Bus

When it comes to the Census, the term "alternative transportation" makes perfect sense. Eric Jaffe looks at the 15 metropolitan areas with the lowest auto commuting and describes the most popular alternatives.
Aug 21, 2015   CityLab
Joining Chicago, Cincinnati, Denver, and Kansas City, Seattle now offers reduced bus fares to low-income residents. Some worry the program entrenches class differences and doesn't truly aid social mobility.
May 14, 2015   Governing
Edward Glaeser pens an opinion piece on the missing ingredient in the bus riding experience—cool. Not necessarily Mick Jagger cool, but definitely Steve Jobs cool.
Mar 6, 2014   The Boston Globe
People have been driving about 1% less per year for the last 9 years. What can public-private partnerships for transportation alternatives do to stoke this fire?
Jan 26, 2014   PlaceShakers
Though new streetcars, light rail, and subway projects get much of the attention, the lowly bus does most of the heavy public transit lifting across the U.S. Even in rail-heavy cities like Philadelphia and Chicago, bus ridership exceeds trains.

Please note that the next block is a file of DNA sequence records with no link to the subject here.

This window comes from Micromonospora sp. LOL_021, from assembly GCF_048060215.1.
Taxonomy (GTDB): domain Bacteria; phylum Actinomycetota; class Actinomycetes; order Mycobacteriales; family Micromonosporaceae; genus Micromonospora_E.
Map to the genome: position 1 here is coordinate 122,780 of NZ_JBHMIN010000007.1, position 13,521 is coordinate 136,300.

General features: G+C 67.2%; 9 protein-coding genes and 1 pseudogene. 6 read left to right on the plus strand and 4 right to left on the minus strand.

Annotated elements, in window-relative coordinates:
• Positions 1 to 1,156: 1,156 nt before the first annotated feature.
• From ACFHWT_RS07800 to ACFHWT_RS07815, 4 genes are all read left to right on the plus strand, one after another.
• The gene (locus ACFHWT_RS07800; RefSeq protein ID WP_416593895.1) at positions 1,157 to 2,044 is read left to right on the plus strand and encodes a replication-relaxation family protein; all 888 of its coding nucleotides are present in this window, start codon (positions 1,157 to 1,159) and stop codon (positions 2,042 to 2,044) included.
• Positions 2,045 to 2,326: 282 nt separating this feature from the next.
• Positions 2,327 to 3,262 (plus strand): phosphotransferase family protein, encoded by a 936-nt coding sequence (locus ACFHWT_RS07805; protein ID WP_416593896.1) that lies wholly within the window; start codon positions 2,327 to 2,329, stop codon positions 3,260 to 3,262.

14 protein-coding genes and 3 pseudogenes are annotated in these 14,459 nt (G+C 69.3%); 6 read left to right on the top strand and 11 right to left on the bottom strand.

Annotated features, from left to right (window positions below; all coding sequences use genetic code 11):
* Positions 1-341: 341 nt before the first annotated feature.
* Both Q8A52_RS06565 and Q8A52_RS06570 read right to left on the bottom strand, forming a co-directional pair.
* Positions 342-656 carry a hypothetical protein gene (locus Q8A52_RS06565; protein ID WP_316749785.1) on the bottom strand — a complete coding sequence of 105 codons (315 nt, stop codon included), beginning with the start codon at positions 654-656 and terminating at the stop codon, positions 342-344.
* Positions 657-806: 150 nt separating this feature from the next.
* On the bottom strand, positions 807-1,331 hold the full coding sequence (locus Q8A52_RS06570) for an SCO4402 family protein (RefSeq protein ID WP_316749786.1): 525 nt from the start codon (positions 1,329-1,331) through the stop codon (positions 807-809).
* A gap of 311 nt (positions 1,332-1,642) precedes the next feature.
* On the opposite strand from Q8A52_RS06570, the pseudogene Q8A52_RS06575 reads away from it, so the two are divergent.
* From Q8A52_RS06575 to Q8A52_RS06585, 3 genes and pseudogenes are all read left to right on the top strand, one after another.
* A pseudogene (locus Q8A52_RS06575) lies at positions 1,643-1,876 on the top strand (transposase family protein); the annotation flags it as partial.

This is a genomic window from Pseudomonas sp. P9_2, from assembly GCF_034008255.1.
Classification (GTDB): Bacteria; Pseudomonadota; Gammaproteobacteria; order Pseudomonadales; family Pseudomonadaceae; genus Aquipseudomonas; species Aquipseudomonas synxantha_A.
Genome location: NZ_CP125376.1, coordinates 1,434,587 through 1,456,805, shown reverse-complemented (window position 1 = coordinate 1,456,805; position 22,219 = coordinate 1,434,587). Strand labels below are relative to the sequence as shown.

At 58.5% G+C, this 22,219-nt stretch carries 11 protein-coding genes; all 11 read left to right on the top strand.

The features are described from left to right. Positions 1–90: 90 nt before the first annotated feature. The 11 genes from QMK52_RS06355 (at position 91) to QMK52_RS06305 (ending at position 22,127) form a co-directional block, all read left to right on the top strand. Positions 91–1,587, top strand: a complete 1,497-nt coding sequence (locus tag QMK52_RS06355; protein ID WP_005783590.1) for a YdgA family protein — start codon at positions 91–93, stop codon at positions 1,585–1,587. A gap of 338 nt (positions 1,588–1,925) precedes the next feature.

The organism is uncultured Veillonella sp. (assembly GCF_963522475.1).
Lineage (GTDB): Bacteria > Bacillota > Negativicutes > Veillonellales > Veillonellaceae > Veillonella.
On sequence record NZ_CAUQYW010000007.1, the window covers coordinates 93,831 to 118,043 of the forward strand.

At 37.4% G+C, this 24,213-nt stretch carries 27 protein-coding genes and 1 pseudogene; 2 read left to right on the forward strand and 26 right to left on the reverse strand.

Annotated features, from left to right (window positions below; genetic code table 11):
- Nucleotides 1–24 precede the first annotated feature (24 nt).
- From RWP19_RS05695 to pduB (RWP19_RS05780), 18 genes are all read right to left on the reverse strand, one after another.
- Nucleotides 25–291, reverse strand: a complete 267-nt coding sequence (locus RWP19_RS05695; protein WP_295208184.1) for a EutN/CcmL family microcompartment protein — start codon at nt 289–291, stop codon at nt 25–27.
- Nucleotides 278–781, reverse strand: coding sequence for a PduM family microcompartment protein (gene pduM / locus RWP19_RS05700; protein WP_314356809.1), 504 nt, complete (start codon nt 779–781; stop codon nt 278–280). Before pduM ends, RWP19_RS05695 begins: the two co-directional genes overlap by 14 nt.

Dec 22, 2013   Next City
A couple of months ago we told you about a new bicycle safety campaign being run by the Los Angeles County Metropolitan Transportation Authority (Metro). Apparently the memo didn't go out to Metro's bus drivers.
May 3, 2013   LAist
Whet Moser looks at the revival of the intercity bus industry, despite its past inadequacies and stigmas. He discusses a new report that details the elements contributing to today's bus boom.
Jan 10, 2013   Chicago Magazine
The eminent journalist Stephen Dubner recently suggested that because many buses are under-utilized, the average bus is actually less fuel-efficient than the average car. Blog Post
Nov 18, 2012   By Michael Lewyn
Angie Schmitt takes issue with the controversial premise of a recent story from the popular Freakonomics guys. True to their reputation for counter-intuition, their most recent report makes the claim that "driving is greener than transit."
Nov 16, 2012   DC.Streetsblog
Described as a "train on wheels," the 98 feet long three-section bus that seats an astonishing 256 passengers is set to hit the streets of Dresden, Germany in October.
Aug 30, 2012   tecca
The city and federal DOT have decided against a $600 million plan that would introduce light rail and, subsequently, more residents to the city. Instead, money will go to improving a notoriously unreliable bus system.
Dec 18, 2011   The Wall Street Journal